Amongst many incidents in other areas, the clash involving Corbyn’s new private secretary Iram Chamberlin, whose Westminster Security clearance had been challenged in dubious conditions is striking.  Corbyn’s response to demands for an explanation about her presence at a MI5 Briefing, where she asked about their work on far-right extremism and Islamophobia, was “one of boyish innocence, likened by one witness to the young Jesus at the Temple” . (Page 154) Chamberlin was summarily pushed out, but Murphy’s long-term position had been undermined.

The Redeemer is, it is said, a popular figure in many circles. Keith Kahn-Harris (The problem of love in Corbyn’s Labour Party: Reflections on Left Out) in a widely read review, suggests, that “love was always the problem”. People poured out their emotions on Corbyn, and those with the greatest affection and awareness of his best qualities were not likely to be persuaded by those who devoted their time to hatred of the Labour Leader.


But  political problems, above all the Brexit problem, was not going to be solved by love. “The Project’s weakness, and its internal divisions, be they the distrust of Murphy’s combative stile, the deep resentment that festered among junior staff in LOTO, or John McDonnell’s freelance excursions on Brexit, all flowed directly from Corbyn’s own” Page 359). Or as Steve Bush’s review (Why Corbynism Failed)  puts it, the Leader “manages to combine indecision, stubbornness, and an unwillingness to deliver bad news in one fantastic package”

The “centrifugal forces” of Brexit, the daily dramas in the House of Commons,  were piled onto those concerned about their own potential loses to anti-Brexit parties, like the Liberal Democrats or Greens  and those who were chiefly concerned about the popularity for withdrawal from what they perceived to be their core constituency, the Red Wall. But underneath were divisions within the Project over what was right to further any transformative socialist governing agenda.  One one side were left-wing internationalists opposed to the Hard Right Brexit Project, who saw in the European political space a place to build alliances with other lefts for a root and branch change to the mechanisms of the EU,  On the other side were those who welcomed the opportunity to break free from the EU the better to take the British Road to Socialism.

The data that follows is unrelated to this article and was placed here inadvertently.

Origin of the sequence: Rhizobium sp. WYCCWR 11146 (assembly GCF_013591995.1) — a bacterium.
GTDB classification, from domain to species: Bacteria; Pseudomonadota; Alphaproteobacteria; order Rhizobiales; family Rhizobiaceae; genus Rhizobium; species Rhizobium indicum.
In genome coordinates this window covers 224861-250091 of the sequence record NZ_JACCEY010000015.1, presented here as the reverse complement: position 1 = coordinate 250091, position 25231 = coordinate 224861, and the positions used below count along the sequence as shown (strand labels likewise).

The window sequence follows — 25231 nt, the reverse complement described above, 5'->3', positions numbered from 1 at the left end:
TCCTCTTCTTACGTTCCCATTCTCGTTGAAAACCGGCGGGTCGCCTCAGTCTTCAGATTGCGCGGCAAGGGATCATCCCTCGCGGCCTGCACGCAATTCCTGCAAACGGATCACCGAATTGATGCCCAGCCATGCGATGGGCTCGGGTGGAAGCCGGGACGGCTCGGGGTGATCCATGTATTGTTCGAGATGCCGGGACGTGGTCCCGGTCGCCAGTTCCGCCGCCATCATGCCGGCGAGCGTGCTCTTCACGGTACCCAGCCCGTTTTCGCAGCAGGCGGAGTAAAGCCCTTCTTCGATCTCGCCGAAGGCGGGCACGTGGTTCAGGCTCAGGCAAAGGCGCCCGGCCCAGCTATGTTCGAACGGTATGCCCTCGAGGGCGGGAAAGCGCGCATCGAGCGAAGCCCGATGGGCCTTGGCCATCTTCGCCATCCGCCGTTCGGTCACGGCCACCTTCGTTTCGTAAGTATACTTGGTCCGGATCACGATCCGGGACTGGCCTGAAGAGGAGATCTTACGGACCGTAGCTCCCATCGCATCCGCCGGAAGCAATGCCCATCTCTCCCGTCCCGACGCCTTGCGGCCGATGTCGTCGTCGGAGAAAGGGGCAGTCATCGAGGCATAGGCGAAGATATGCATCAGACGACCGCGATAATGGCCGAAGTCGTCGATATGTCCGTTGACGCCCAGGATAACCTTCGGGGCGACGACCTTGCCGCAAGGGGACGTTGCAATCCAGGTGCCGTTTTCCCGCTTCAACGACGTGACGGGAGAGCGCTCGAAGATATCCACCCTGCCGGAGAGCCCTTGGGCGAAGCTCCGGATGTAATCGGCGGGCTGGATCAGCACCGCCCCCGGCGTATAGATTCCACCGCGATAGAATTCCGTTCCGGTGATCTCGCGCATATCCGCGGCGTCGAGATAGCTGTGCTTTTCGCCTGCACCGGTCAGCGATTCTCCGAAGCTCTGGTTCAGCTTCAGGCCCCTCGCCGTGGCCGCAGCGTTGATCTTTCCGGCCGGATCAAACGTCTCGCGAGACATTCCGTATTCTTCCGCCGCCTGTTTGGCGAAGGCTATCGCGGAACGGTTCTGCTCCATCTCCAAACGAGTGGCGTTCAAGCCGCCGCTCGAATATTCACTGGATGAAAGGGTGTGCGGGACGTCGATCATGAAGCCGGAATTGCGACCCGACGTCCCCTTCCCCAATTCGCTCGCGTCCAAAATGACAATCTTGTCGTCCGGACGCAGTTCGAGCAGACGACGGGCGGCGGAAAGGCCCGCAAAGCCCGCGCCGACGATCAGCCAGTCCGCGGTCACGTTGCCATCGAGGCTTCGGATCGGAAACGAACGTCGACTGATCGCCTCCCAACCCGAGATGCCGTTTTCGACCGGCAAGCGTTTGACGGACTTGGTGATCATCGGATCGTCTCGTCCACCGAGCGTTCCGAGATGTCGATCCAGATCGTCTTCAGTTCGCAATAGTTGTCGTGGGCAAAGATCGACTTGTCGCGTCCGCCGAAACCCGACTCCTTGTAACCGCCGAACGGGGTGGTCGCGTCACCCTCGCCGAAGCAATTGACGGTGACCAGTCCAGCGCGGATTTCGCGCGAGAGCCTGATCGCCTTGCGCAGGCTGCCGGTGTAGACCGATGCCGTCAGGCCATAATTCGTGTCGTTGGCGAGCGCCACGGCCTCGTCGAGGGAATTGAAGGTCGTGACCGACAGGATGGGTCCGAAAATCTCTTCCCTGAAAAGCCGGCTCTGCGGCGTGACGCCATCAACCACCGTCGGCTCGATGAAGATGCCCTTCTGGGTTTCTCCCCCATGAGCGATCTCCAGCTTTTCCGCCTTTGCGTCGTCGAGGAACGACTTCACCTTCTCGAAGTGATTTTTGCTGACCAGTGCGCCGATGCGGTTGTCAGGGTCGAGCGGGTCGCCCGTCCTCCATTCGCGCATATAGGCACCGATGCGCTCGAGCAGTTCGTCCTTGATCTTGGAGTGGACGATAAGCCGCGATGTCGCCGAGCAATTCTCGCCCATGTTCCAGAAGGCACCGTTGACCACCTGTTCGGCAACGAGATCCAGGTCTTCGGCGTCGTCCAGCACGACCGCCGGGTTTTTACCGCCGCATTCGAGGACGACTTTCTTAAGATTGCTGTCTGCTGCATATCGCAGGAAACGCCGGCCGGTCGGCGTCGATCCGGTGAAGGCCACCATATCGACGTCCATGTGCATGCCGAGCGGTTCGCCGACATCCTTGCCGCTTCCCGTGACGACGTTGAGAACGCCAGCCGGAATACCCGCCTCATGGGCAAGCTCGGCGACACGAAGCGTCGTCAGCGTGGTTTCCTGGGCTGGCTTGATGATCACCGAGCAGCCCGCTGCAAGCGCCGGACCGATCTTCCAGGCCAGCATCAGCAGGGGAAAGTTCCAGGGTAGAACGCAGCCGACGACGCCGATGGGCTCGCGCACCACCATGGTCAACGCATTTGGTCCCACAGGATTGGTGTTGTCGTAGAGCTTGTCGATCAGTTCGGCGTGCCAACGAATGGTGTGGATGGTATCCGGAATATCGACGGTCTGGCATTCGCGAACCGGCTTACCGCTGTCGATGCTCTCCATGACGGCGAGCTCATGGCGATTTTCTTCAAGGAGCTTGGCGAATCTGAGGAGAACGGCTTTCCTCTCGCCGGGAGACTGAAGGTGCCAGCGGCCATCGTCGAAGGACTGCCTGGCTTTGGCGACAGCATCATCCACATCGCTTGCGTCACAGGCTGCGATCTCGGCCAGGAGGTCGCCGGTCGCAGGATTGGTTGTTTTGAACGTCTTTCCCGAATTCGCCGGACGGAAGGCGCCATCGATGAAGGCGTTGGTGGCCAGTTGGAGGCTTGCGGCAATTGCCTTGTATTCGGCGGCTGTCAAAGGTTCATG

Left Out offers a detailed account of what happened in the 2018 Labour Conference at which Keir Starmer emerged as a leading figure in the anti-Brexit, pro-Referendum camp. The backdrop the People’s Vote campaign  as well as the presence of the ‘Corbynite’ pro-European left, Another Europe is Possible (AEIP) is covered, and the bitterness Corbynista ultras from Momentum and Team Corbyn showed towards them. It indicates the strong support for Second Referendum motions from Labour constituencies, resolutions which were drawn up by the radical left Another Europe is Possible as well as the People’s Vote campaign (this writer was a participant).

What the book does not illustrate is the way in which hundreds of thousands of people took to the streets from 2018 to October 2019 on the issue. What it does not suggest is the obvious point that for people in Team Corbyn, used to having the streets filled with protests from their side, on issues such as the War against Iraq, and anti-Austerity were shaken by a movement that only the (numerically small) left of AEIP took part in. The supporters of Lexit, a ‘left’ Brexit, did not respond with their own demonstrations for a ‘People’s Brexit’.

This division, with a part of the radical left, whose positon on Europe can be traced back to the 1980s Socialist Society, Internationalist Marxist  groups and a wider section of  democratic socialists, on a different side to others behind the Project, has not gone away. McDonnell knew that he had to pick a side. He chose well. And if there is one message that rings throughout Left Out it is that the Shadow Chancellor, as well as other figures such as Andrew Fisher, tried to build the Project on serious ground – I would cite, for example, the hard work on issues that matter such a tax reform and an end to fiscal crookery – trying not to get bogged down in the chaos of the Team by reaching outwards.